Tuesday, September 25, 2007

Chemicals in Smokeless Tobacco cause false positive reading on Intoximter

California DUI / Drunk Driving criminal defense lawyers take note:

Defendant, a building contractor, was charged with DUI and driving without a tag. Defendant submitted to three field sobriety tests, and the State trooper testified that the subject failed all three tests. The Defendant was given an Alco-sensor test that showed positive for alcohol. An Intoximeter 3000 test given by the same trooper, showed 0.20%. The test results were in evidence.

After the jury was impaneled and the issue was joined, Defendant moved to limit testimony to a "less safe" case, because the City proceeded to trial on the Uniform Traffic Citations, rather than an accusation. Because the DUI citation only mentioned 40-6-391(a)(1), the motion sought to eliminate any other type of DUI as a means by which the Defendant could be convicted. Relying on Kevinezz v. State, 265 Ga. 78, 454 S.E.2d 441 (1995) cited by the defense, the Court excluded any reference to an (a)(4) DUI count (per se) for driving with an unlawful blood alcohol level.

The trial (and pre-trial motions) lasted all or part of three days, ending at 6:00 p.m. on April 20, 1995. Defendant brought in numerous fact and expert witnesses to prove that the test result on the Intoximeter 3000 was likely erroneous, due to the Defendant's exposure to glue and paint thinner while working on a construction job. Moreover, Defendant testified that he had "a pinch between his cheek and gum" (Copenhagen) when tested, and Phil Hancock (former Director of the Implied Consent breath testing unit of the GBI prior to Jim Panter) testified that he had run experiments which proved that the chemicals in smokeless tobacco could actually cause a "false positive" reading on an Intoximeter 3000. TFC Jack Denny (the area supervisor who serviced and repaired the Intox 3000 machine) testified that all Intox 3000 operators were trained to not offer a breath test to any subject who had been exposed to paint fumes or similar volatile chemicals, due to the fact that an Intox 3000 could not tell the difference between alcohol and these chemicals. The Defendant's clothing, shoes and vehicle had evidence of paint materials, and Defendant also told the officer that he had just left work where he was painting.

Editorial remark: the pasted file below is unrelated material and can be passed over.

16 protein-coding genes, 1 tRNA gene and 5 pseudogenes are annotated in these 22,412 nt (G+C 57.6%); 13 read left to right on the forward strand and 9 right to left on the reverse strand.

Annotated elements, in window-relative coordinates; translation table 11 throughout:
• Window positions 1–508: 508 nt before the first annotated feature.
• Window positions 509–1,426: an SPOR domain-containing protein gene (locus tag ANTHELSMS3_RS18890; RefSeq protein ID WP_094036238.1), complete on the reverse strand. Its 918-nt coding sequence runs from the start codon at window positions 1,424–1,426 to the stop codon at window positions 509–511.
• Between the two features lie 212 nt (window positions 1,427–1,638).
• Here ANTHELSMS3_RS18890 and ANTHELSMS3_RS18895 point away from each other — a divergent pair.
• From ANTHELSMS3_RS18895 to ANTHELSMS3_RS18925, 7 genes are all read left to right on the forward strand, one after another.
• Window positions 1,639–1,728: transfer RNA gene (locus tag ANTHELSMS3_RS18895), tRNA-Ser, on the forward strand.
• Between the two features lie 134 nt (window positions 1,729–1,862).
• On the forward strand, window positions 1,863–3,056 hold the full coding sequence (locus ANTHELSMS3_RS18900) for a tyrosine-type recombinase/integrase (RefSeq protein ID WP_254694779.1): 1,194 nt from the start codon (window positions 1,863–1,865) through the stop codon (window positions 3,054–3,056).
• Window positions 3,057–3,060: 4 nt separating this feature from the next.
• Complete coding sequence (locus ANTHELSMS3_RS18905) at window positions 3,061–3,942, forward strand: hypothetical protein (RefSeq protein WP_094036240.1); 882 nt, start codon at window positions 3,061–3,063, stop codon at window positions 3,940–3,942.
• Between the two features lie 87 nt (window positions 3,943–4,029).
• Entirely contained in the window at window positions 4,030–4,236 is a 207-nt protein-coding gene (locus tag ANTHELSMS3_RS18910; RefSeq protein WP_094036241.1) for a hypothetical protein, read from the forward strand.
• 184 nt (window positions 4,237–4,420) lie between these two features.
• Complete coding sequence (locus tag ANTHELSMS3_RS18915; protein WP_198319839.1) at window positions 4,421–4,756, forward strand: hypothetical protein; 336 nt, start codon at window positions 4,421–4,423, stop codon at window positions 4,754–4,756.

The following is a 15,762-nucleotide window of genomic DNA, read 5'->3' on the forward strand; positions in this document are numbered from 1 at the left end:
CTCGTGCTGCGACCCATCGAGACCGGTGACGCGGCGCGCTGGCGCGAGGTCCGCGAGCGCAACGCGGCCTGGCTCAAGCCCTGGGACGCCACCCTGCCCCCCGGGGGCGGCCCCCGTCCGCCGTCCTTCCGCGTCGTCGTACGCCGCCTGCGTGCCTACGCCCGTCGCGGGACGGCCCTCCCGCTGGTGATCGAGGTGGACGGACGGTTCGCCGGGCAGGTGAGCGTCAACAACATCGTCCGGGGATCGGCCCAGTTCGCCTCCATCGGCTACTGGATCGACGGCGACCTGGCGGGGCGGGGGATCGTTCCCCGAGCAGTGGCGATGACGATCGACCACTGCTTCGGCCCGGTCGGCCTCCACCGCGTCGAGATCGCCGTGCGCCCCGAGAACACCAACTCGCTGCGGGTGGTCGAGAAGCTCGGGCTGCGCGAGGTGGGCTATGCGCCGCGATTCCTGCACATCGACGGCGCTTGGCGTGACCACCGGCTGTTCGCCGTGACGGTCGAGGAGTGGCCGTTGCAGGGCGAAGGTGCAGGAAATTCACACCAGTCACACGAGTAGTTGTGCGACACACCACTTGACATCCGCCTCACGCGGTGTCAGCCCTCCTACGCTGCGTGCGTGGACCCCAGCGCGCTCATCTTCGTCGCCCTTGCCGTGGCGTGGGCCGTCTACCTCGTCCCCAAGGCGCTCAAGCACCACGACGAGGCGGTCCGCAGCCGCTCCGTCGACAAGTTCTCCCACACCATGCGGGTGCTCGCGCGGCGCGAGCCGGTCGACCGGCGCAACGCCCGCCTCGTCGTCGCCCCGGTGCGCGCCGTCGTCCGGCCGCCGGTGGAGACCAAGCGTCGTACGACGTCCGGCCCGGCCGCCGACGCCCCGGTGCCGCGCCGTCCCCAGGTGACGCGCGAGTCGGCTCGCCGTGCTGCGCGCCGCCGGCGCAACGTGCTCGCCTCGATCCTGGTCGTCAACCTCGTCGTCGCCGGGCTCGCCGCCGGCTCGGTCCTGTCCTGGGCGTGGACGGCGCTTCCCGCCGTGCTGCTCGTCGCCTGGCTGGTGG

A co-worker testified that he had been with Defendant continuously on the day in question from 8:00 a.m. to 5:00 p.m. and that Defendant did not consume any alcoholic beverages. Defendant was stopped at 6:32 p.m. while en route home from the job site. Under cross-examination, the co-worker said that in the four years he had known and worked with Defendant he had never known him to have a single drink of alcohol.

After twenty minutes of deliberation, Defendant was acquitted of both the DUI and driving without a tag.


Kiefer Sutherland's/Jack Bauer's California DUI criminal defense attorney may wish to consider his smoke habit.